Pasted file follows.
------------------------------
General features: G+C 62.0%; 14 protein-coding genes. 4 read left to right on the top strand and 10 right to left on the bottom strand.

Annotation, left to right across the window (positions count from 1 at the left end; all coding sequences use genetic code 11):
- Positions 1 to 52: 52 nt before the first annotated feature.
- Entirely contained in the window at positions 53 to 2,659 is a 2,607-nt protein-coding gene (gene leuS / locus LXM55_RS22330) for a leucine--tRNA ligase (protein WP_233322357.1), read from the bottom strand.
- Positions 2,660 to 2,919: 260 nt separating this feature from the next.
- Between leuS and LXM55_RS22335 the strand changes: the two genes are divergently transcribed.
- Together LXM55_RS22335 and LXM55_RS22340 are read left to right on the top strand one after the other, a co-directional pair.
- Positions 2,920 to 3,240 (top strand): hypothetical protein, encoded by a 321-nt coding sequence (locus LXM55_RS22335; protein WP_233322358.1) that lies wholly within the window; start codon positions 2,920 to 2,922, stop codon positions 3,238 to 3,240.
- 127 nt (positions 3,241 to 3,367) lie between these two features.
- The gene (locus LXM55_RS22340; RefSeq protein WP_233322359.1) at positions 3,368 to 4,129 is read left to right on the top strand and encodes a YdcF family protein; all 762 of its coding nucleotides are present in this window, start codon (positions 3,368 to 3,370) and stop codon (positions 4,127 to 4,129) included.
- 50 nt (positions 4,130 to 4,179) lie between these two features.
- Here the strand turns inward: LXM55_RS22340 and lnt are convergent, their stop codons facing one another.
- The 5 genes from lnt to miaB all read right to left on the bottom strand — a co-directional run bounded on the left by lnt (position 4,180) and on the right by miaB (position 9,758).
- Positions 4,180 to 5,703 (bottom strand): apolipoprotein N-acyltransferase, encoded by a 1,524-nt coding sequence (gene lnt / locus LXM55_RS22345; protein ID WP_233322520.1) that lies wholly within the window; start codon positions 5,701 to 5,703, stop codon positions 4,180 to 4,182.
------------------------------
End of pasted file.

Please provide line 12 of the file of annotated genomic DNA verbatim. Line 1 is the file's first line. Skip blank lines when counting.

- Here the strand turns inward: LXM55_RS22340 and lnt are convergent, their stop codons facing one another.